Gun enthusiasts on the popular forum website Reddit were surprised Wednesday when they discovered a popular community featuring sales on firearms had been banned from the site.
The removal of the community known as /r/GunDeals was part of an update to Reddit's new policy regarding banning users who used to the site to facilitate transactions involving illicit and controlled materials like firearms, drugs, and alcohol. Several other subreddits, as community group's are known on the site, were also included in the ban.
"Moving forward, we are prohibiting transactions that are either illicit or strictly controlled," a Reddit spokesperson told Circa. "Communities focused on such transactions and users who attempt to conduct them will be banned from the site."
Some of the subreddits caught up in the ban included communities that swapped beer, scotch and cigars. Others were dedicated to markets on darknets, computer networks which can only be accessed with special software. But the former moderators of /r/GunDeals, which had more than 130,000 users, claim that their subreddit did not facilitate these types of transactions.
"/r/GunDeals was a community for link aggregation, which is the founding purpose of Reddit," former moderator nauticalmile told Circa via direct message. "Transactions were not being conducted on /r/GunDeals, rather it was a home for people to share links to external commercial websites."
It was on these external websites where the actual purchase of firearms, ammunition, and other accessories were made through traditional firearms dealers.
"/r/GunDeals was simply just a springboard for coupons on deal alerts," said user osirhc, in a comment on Reddit's announcements page. "And all transactions took place off Reddit through the proper and licensed channels."
Other users noted it was no different than any other coupon subreddit.
It's for this reason that nauticalmile feels /r/GunDeals was targeted unfairly.
"While /r/GunDeals has been shut down, Reddit seems to take no issue with accepting payment and running advertisements for some of the same companies often linked on /r/GunDeals, nor has a problem with discussion of activities outright prohibited by U.S. federal law (see /r/Trees, /r/Drugs, etc.)," they said in a statement posted to /r/Guns.
/r/Trees is a subreddit dedicated to marijuana, though it does no overtly say so. /r/Drugs is a forum for drugs of all kinds.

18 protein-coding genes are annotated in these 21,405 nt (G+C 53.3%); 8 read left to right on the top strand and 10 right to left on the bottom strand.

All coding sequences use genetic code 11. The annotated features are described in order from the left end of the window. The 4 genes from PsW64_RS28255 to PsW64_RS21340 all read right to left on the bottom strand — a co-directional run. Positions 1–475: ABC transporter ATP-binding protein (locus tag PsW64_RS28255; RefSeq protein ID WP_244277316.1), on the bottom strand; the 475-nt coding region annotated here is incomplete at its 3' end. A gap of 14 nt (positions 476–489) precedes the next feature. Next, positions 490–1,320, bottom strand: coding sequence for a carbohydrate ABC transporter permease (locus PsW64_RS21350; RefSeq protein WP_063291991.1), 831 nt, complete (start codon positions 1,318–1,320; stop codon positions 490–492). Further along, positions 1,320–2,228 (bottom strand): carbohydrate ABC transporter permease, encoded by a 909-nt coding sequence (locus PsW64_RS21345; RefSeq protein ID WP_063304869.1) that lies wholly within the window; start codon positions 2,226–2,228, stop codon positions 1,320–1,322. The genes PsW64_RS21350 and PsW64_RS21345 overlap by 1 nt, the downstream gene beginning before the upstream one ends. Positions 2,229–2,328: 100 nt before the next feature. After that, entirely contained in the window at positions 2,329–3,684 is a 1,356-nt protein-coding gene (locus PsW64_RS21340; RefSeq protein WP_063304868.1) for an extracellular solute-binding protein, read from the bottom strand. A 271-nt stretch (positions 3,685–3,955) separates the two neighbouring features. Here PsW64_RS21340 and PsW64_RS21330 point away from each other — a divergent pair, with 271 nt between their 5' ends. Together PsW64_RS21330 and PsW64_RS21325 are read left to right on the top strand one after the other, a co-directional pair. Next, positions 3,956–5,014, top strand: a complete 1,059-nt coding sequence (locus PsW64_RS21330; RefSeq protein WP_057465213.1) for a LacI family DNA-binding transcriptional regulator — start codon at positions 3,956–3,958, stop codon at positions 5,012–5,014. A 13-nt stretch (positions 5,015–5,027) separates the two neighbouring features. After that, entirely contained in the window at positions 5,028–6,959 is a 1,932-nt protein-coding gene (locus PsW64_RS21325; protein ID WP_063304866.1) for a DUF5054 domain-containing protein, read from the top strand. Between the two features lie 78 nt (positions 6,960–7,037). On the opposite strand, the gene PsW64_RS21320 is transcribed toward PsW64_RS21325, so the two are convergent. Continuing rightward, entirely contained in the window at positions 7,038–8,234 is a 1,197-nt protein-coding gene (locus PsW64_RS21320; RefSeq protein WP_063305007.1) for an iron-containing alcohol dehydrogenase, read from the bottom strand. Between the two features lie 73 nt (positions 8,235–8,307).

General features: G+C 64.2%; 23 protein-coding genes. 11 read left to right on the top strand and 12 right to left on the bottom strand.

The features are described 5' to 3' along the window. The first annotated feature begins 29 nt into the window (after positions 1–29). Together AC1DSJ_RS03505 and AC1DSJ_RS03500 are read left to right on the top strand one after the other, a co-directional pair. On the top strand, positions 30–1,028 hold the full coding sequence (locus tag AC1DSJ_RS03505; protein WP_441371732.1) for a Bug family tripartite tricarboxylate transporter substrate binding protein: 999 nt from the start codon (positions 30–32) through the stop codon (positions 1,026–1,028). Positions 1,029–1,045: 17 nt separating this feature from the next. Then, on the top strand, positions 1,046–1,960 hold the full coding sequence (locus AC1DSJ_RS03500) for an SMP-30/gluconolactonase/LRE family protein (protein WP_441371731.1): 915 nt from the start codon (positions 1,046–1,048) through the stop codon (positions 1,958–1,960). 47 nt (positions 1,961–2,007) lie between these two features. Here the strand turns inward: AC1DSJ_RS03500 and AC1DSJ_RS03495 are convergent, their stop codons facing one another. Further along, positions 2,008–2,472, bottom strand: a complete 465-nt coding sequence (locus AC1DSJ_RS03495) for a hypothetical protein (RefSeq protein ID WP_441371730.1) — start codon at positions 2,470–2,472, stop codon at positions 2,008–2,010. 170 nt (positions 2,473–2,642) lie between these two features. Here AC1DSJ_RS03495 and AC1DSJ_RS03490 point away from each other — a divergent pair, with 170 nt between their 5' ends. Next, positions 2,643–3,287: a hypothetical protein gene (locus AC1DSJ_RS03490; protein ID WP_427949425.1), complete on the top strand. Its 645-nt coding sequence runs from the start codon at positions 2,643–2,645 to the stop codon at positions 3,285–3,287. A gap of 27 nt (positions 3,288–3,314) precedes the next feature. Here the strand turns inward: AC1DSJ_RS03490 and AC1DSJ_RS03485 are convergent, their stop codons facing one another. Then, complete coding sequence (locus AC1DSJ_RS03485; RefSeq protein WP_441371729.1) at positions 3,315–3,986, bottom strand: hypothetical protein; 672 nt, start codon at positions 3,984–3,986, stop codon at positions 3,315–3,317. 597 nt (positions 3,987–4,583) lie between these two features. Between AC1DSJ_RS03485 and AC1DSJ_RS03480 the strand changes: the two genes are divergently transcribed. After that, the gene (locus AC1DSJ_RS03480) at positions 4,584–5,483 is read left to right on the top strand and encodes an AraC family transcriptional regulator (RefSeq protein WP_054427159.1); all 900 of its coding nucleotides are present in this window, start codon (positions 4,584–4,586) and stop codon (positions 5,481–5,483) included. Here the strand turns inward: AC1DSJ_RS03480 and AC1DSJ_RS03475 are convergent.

Reddit administrators addressed the /r/GunDeals ban directly while replying to a comment from another user.
"Because this policy facilitating the transactions, it impacts communities that are dedicated to connecting buyers and sellers," said the comment. "We want to emphasize, though that communities dedicated solely to discussion about guns and gun ownership are not impacted. [sic] by this change."
But many users felt the subreddit was being politically targeted, and expressed concern that Reddit may be losing what they see as its founding purpose: being open an open platform for discussion. There is no evidence available as of this publication that Reddit administrators targeted any community, including /r/GunDeals, out of political spite in the recent ban.
Reddit's change in policy came shortly after YouTube also made a change which effects content involving firearms. The popular video hosting site "recently notified creators of updates we will be making around content promoting the sale or manufacture of firearms and their accessories, specifically, items like ammunition, gatling triggers, and drop-in auto sears," said a YouTube spokesman in an email to Circa.
The policy could have profound effects for many popular YouTube creators, whose channels regularly feature content that could fall under the ban. Some of the more popular firearms channels have millions of followers.
Many users and creators have also claimed that the YouTube ban, which will begin to go into effect in April, is unfair. But the YouTube spokesperson claimed it was nothing new.
"We routinely make updates and adjustments to our enforcement guidelines across all of our policies," they told Circa.
Both YouTube and Reddit's changes of policy came just days before the March for Our Lives, a rally organized by students who survived the school shooting in Parkland, Florida last month, which left 17 dead.
Editor's Note: an earlier version of this video noted GunDeals moderators were told communities about gun ownership would not be banned. This statement was actually made by the company in response to a user comment.